And what is that sock resting on, you may ask? The baby blanket I’ve been working on forever, which is coming to its natural conclusion. I didn’t do much with it during the summer, and in the 90 degree days of early fall. But now the weather is cooler here I’ve been enjoying it on my lap while I knit, and have been toying with the idea of just keeping it for myself–it’s just the right size for sitting and knitting… But, no, it must go on to a baby. To finish it, I need an i-cord of impossible length to sew around the outer edges, and then approximately 300 bobbles to pull through all the diamond intersections (look at the larger pictures to see the diamond pattern on the blue piece). So, maybe the end really isn’t in sight.
And, a pair of socks for me–made with gray Trekking–which gets me closer to my goal of 14 this year (that is, one pair a month plus two to increase the challenge).
So I’d gotten myself into a panic about this single sock swap deal. It was one problem after another. I decided to order some uncommon, can’t find it in the yarn store yarn. I settled on some fabulous yarn at the Sweet Sheep shop. Since they are in Canada and so is my family, I had it shipped to my dad. I had good intentions of going to get it as soon as it arrived (although it is a different country, it is less than an hour away – even with going through customs). Unfortunately, I ended up spending one day at the hospital while my husband was having his hand repaired. Then I had to go to Denver for a few days including the weekend. I couldn’t get over there! I ended up having my dad drop the yarn at Christina’s and she brought it to work for me. Lesson learned – have stuff shipped to Chrissy’s! Here is what I got:
The brown is for me and the orange is from my single sock pal. I had big plans for a fancy sock with tonnes to twists and cables: Dream Twister (seen here in Ravelry). A couple inches into the pattern, I realized that it was going to drive me crazy. I wasn’t in the right frame of mind for this kind of sock. Shame… it is a beautiful sock.
The yarn was a bit thin for it anyway. I have a feeling that it would have been a bit sloppy on the twists.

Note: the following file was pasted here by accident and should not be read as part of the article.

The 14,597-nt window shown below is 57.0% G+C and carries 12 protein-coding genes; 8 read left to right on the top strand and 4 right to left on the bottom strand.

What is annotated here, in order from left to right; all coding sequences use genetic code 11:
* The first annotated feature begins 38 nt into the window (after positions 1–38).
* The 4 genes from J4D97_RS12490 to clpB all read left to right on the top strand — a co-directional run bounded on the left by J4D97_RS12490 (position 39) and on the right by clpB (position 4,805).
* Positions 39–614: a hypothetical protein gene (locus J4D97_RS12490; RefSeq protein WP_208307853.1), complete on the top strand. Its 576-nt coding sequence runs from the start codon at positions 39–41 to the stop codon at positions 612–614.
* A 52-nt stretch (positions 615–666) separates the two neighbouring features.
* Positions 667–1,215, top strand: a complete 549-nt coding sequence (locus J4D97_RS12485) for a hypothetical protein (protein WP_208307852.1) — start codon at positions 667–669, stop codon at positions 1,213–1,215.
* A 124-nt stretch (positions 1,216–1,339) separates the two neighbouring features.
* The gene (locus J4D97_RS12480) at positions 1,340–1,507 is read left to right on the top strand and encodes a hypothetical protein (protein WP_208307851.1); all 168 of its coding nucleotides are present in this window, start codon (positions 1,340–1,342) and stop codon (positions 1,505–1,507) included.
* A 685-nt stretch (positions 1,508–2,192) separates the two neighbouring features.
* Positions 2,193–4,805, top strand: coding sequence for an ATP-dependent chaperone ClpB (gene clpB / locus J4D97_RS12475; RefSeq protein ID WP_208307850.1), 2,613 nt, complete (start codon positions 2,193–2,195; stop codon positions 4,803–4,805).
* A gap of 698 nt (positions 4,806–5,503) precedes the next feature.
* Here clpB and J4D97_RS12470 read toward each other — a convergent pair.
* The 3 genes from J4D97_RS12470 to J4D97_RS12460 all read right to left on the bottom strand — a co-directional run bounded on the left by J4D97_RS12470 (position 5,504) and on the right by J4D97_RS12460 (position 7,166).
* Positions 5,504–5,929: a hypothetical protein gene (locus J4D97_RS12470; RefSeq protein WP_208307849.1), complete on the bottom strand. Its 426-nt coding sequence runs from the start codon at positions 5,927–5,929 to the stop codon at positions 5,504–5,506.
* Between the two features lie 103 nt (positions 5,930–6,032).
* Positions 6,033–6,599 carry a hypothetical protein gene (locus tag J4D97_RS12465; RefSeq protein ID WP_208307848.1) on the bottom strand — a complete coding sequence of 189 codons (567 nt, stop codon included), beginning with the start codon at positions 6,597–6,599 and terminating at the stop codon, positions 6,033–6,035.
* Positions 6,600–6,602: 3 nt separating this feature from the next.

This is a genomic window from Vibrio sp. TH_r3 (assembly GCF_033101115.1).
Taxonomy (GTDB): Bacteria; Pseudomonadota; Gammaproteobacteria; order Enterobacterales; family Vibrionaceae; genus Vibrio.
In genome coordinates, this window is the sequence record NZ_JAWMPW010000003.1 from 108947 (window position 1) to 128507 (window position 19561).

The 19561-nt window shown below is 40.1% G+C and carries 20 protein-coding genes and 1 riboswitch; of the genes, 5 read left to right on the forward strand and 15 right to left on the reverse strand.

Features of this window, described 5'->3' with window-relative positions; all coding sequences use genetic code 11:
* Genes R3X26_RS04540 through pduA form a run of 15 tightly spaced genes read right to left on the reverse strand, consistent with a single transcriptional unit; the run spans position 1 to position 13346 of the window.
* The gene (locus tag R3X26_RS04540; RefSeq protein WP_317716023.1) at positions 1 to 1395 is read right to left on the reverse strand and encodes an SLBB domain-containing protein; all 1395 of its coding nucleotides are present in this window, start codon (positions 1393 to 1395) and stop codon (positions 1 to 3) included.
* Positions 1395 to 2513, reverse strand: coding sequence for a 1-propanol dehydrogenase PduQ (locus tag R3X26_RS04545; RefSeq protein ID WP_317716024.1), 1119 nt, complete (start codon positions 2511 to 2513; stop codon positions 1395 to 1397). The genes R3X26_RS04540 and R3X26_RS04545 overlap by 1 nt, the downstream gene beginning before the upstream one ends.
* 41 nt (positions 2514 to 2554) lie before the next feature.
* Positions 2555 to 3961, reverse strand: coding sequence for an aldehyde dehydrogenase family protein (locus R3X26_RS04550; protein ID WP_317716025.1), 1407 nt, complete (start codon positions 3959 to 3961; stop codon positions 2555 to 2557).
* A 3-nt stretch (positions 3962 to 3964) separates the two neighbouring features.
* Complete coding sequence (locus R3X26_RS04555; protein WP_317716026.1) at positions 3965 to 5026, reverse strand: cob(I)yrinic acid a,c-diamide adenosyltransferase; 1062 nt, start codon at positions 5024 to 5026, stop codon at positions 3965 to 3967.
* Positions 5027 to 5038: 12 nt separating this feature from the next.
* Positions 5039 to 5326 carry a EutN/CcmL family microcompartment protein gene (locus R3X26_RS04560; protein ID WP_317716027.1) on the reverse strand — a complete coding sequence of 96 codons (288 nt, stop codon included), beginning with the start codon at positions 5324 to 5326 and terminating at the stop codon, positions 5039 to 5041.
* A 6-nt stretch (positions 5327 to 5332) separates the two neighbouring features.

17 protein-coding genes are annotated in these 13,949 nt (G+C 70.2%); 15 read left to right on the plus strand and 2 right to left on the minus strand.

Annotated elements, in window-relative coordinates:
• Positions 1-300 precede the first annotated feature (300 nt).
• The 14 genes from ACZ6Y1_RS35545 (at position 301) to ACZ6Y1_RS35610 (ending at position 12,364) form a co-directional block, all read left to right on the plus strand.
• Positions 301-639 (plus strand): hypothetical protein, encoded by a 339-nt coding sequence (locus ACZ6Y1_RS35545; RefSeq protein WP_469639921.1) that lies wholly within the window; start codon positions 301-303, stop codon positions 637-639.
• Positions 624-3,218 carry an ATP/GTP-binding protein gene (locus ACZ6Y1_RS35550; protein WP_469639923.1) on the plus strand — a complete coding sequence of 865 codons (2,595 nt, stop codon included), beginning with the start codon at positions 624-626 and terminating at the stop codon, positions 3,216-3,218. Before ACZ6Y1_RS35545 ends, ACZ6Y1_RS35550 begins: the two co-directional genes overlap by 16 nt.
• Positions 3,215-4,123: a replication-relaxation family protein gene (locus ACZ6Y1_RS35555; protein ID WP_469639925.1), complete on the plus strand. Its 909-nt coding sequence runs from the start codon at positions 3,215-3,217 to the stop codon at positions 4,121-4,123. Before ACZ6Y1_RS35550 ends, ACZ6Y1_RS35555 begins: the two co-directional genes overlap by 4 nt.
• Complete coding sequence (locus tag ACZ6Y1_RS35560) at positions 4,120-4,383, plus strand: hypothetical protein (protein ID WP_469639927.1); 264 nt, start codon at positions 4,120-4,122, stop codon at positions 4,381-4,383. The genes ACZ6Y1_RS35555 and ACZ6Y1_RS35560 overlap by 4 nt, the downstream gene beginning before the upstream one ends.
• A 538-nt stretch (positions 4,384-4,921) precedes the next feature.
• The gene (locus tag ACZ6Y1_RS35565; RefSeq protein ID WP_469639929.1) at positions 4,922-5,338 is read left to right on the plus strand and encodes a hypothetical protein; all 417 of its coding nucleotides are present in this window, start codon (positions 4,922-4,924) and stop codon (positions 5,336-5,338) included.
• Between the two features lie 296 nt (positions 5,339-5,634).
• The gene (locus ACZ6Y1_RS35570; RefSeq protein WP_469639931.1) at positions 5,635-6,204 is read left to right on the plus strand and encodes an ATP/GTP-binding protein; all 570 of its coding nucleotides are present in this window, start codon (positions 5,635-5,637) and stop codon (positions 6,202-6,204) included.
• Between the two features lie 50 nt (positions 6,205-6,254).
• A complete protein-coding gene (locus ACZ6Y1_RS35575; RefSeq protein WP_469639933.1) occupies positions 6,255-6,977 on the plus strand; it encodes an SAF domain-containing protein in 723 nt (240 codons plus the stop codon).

Then, after two nights of pouring over Ravelry and every knitting book I have with sock patterns, I decided to go with Baltic Socks by Clementine’s Shoes. Although it isn’t the most complicated pattern out there, I think it is very elegant and lovely. Then, once I started the sock, I wasn’t convinced that the orange was right for it so I started up another one in a different semi-solid yarn. Now I can’t decide:
What do you think? Which one should go to my pal? I like the pattern so much, I might just proceed with the other for myself!
I started a pair of Vinnland a while ago and have worked on them in the background throughout August and September. These will be payment to a coworker who is doing an artsy favor for me.
Ava took this picture for me!
Yarn: Sweet Georgia Superwash Sock Yarn in Life Aquatic colorway
Needles: Size 1.5
Modifications: Described below
I really love the way this pattern turns out – but I didn’t enjoy the process very much. I didn’t get the hand of the pattern until well past half way on the second sock. By then, I was able to memorize the pattern and it went much more quickly! You can see progress on the sock here and here.
In this picture, you can see my modifications. I made the socks a little short in the leg because the recipient said she intends to wear them in the house as slippers and my personal opinion is that short socks are better for that. I also decided to leave the back of the leg plain stockinette instead of continuing the patters because the pattern pulls in so much – I didn’t want to leg to be too tight. I also used the tubular bind off for the cuffs (my favorite for toe up socks).
Something kept poking me as I walked from the parking lot to work on Thursday, and finally I looked down to see one of my sock needles sticking out of my backpack. It went through a knitting bag and two layers of backpack material just to poke me in the butt. When I showed Beth (of course I left it out to show her) she had our co-worker, Stephen, take a picture immediately with his iPhone.
I should have used my knitzi.
For some reason, I woke up way too early this morning. Although I wasn’t ready to get ready for work, I was happy to get the knitting out. I was able to get the toe going on Vinnland #2, so it wasn’t all bad.
Sorry for the pre-dawn lighting. I’ll get better shots soon!
Several people have inquired about the sock in my previous post. The yarn is Wollmeise Sockenwoll in the colorway Spice Market (which I love!). The pattern is one of my own creation, called Nutkin. I’ll be working up the pattern as I complete the socks and it will be available for free at Knitzi.com.
If you are interested, just leave a comment and I’ll notify you when it is ready.